In the ensuing silence, she could hear the dim clang of pots and pans in the kitchen. She was willing to bet the chef was not a happy camper at the moment.
Apparently, Denham heard the clangs too. He sighed. "Come on. I'll drive you to your car and get it started. Then you can come back and fill out all the forms before you go into the kitchen and do whatever the hell it is Clarice wants you to do." He turned on his heel and headed for the back door.
Lizzy closed her eyes for a moment, blowing out a long breath. The whole thing was still Too Good To Be True, but it was also apparently real. At least for now. Who knew? Maybe her luck had finally begun to change.
"Come on, damn it!" Denham snarled from the doorway. "I don't have all day for this."
Clark sat on his barstool at the Blarney Stone and watched Ted Saltzman keep an eye on his new barmaid. Ted owned the Blarney Stone and he was normally a study in efficiency of movement. He managed to serve as both manager and chief bartender, with a chef who kept plates full of high octane snacks rolling out of the kitchen while his waitresses spread beer, wine and margaritas among the customers packed into the booths and tables. At least somebody had an efficient kitchen.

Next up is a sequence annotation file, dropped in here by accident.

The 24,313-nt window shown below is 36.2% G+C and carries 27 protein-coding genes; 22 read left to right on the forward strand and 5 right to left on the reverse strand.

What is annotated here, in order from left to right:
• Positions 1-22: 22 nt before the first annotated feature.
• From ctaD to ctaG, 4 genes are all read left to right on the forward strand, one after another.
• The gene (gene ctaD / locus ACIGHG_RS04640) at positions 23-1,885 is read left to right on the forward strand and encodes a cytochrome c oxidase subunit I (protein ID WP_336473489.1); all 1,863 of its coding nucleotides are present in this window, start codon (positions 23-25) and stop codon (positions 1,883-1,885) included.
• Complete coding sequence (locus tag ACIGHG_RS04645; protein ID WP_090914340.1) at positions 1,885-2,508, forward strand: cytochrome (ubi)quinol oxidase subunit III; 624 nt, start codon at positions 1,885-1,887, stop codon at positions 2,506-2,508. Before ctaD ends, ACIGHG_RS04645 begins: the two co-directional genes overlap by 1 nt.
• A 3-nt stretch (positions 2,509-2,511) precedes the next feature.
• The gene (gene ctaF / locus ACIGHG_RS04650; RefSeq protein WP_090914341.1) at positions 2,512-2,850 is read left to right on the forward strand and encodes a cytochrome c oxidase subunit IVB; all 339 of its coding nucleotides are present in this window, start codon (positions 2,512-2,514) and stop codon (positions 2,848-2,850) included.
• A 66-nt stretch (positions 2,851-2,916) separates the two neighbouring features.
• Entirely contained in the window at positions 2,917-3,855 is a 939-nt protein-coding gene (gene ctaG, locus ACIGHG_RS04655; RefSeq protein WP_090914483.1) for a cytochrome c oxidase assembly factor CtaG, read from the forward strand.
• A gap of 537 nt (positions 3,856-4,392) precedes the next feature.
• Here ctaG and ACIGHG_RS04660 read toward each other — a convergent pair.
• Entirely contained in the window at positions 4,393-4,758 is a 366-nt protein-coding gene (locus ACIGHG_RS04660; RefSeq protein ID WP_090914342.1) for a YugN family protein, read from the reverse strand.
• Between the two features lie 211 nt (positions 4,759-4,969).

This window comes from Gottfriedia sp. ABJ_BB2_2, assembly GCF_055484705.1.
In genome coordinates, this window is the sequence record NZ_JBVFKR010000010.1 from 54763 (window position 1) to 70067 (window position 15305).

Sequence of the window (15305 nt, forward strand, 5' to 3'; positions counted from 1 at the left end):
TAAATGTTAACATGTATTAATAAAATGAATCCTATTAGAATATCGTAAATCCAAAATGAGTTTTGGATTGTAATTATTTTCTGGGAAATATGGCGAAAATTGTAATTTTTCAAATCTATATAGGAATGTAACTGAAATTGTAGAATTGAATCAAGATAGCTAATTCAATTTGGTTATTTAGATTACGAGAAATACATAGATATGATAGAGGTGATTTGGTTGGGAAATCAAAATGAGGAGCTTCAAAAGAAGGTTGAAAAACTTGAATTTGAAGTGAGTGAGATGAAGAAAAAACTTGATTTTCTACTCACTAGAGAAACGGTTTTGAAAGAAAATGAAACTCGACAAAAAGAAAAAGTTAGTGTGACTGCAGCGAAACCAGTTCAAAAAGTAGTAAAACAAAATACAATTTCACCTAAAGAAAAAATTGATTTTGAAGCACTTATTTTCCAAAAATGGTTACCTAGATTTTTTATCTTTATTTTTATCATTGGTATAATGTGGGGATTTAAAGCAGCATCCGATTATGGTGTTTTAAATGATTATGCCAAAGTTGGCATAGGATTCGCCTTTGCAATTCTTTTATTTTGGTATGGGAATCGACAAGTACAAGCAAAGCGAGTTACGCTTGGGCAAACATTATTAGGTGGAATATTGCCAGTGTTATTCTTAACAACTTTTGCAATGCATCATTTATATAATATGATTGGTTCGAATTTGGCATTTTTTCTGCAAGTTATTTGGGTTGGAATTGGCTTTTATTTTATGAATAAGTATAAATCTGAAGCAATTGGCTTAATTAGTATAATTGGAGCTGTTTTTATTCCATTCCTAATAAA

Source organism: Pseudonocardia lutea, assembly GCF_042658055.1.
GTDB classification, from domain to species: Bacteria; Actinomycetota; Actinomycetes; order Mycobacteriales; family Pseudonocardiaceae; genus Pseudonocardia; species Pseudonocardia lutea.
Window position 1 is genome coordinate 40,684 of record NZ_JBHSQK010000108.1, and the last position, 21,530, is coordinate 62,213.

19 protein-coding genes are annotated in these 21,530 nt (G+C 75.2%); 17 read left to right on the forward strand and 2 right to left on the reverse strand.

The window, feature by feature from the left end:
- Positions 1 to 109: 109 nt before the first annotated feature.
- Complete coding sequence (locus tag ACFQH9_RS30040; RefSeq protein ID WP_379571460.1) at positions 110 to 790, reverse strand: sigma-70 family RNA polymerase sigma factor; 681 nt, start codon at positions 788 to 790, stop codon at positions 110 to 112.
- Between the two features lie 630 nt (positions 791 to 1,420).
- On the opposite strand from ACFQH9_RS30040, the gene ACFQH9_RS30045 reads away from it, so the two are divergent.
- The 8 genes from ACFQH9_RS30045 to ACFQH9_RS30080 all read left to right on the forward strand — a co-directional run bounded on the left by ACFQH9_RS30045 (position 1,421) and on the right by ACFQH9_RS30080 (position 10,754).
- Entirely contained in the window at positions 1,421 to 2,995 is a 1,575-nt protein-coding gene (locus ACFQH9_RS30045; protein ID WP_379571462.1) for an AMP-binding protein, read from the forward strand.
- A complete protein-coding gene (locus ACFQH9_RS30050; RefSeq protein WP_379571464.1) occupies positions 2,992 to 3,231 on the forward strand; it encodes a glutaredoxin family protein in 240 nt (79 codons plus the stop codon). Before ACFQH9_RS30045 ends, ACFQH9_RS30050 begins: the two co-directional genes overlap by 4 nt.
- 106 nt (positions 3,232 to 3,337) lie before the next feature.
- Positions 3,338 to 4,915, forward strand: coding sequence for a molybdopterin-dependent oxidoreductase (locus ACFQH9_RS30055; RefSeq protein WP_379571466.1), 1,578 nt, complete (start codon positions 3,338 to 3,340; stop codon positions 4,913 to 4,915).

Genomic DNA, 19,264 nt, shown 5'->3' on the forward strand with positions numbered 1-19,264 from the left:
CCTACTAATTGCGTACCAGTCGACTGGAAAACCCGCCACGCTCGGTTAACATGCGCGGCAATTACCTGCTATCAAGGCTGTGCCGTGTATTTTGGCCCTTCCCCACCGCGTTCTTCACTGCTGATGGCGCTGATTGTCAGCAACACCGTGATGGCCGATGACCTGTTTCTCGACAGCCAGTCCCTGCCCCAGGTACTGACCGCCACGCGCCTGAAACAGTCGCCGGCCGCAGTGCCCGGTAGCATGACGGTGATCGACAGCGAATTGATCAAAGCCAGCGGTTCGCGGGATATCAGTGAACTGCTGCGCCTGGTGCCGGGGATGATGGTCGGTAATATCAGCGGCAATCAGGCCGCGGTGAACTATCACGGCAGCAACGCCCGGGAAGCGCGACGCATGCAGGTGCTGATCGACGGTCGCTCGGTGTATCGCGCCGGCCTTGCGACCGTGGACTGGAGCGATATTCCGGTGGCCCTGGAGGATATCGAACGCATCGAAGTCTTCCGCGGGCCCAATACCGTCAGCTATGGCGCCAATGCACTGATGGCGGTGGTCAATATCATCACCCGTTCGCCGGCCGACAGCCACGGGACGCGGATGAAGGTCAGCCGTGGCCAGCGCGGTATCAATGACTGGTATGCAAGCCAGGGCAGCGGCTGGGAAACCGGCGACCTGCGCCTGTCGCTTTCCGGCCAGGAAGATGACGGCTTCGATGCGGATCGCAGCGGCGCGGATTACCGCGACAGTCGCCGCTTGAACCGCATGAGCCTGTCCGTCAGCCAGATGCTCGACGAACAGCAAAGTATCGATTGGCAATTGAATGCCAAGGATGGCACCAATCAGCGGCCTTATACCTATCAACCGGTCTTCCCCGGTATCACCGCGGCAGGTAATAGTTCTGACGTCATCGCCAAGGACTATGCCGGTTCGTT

The Blarney Stone was an extremely successful operation, a lesson to anyone in Salt Box who wanted to handle the tourist trade. But everything depended on the intricate parts of the setup fitting together and performing seamlessly. Currently, one particular part was showing its seams spectacularly.
Ronnie Ventura was gorgeous. Her golden blonde hair spilled down her shoulders in silken waves. Her body was nicely curved in all the right places. When she smiled, her dimples almost seemed to sparkle, even in the dim light of the Blarney Stone.
Of course, she was wearing platform sandals that made it difficult for her to walk in a straight line, let alone walk in a straight line carrying a tray of beers on her shoulder. Clark watched her wobble toward a table across from the bar. The beers on her tray were perilously close to slopping over.
Ted watched too, his forehead furrowed in concern.
"So tell me again — why exactly did you hire her?" Clark took a swallow of his beer. Very nice.
Ted shrugged. "Ronnie needed a job. She wanted to stay here in Salt Box instead of going back to California. She's looking for a new start."
That Ronnie would want a new start at least made some sense. She'd been featured in a reality show that had been shot in Salt Box. And the show had not ended well. On the other hand, of all the people involved in the show — which had centered on Ronnie choosing a potential mate from a motley crew of bachelors — Ronnie had come out looking the best. For some reason, however, she'd chosen to stay in Salt Box rather than pursuing a career as a reality star.
Excerpted from "Love In The Morning"
Copyright © 2016 Meg Benjamin.
Excerpted by permission of Entangled Publishing, LLC.
All rights reserved. No part of this excerpt may be reproduced or reprinted without permission in writing from the publisher.